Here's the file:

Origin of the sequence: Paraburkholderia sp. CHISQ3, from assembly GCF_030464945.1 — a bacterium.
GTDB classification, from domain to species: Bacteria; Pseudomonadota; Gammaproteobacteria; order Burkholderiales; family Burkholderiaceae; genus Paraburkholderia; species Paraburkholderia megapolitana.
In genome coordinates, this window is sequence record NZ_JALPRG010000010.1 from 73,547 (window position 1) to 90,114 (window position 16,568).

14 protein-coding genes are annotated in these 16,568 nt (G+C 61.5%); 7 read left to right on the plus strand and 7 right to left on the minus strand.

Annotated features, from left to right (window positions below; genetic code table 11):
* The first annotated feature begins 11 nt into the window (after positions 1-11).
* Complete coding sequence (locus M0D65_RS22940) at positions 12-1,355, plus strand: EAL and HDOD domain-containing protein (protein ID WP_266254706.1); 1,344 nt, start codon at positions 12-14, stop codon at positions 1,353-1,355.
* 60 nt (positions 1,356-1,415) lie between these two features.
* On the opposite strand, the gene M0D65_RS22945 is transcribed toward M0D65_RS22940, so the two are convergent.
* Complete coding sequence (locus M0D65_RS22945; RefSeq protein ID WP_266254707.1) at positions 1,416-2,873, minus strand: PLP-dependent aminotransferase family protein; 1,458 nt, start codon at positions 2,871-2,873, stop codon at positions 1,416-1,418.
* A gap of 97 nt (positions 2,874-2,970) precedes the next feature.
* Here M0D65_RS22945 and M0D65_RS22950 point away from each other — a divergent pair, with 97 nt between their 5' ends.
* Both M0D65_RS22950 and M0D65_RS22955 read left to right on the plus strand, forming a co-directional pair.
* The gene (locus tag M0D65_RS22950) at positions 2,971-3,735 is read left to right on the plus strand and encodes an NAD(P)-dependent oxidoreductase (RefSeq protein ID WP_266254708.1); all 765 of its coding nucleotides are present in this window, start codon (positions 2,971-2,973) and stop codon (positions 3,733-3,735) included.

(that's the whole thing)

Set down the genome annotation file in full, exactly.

Origin of the sequence: Paraburkholderia sp. CHISQ3, from assembly GCF_030464945.1 — a bacterium.
GTDB classification, from domain to species: Bacteria; Pseudomonadota; Gammaproteobacteria; order Burkholderiales; family Burkholderiaceae; genus Paraburkholderia; species Paraburkholderia megapolitana.
In genome coordinates, this window is sequence record NZ_JALPRG010000010.1 from 73,547 (window position 1) to 90,114 (window position 16,568).

14 protein-coding genes are annotated in these 16,568 nt (G+C 61.5%); 7 read left to right on the plus strand and 7 right to left on the minus strand.

Annotated features, from left to right (window positions below; genetic code table 11):
* The first annotated feature begins 11 nt into the window (after positions 1-11).
* Complete coding sequence (locus M0D65_RS22940) at positions 12-1,355, plus strand: EAL and HDOD domain-containing protein (protein ID WP_266254706.1); 1,344 nt, start codon at positions 12-14, stop codon at positions 1,353-1,355.
* 60 nt (positions 1,356-1,415) lie between these two features.
* On the opposite strand, the gene M0D65_RS22945 is transcribed toward M0D65_RS22940, so the two are convergent.
* Complete coding sequence (locus M0D65_RS22945; RefSeq protein ID WP_266254707.1) at positions 1,416-2,873, minus strand: PLP-dependent aminotransferase family protein; 1,458 nt, start codon at positions 2,871-2,873, stop codon at positions 1,416-1,418.
* A gap of 97 nt (positions 2,874-2,970) precedes the next feature.
* Here M0D65_RS22945 and M0D65_RS22950 point away from each other — a divergent pair, with 97 nt between their 5' ends.
* Both M0D65_RS22950 and M0D65_RS22955 read left to right on the plus strand, forming a co-directional pair.
* The gene (locus tag M0D65_RS22950) at positions 2,971-3,735 is read left to right on the plus strand and encodes an NAD(P)-dependent oxidoreductase (RefSeq protein ID WP_266254708.1); all 765 of its coding nucleotides are present in this window, start codon (positions 2,971-2,973) and stop codon (positions 3,733-3,735) included.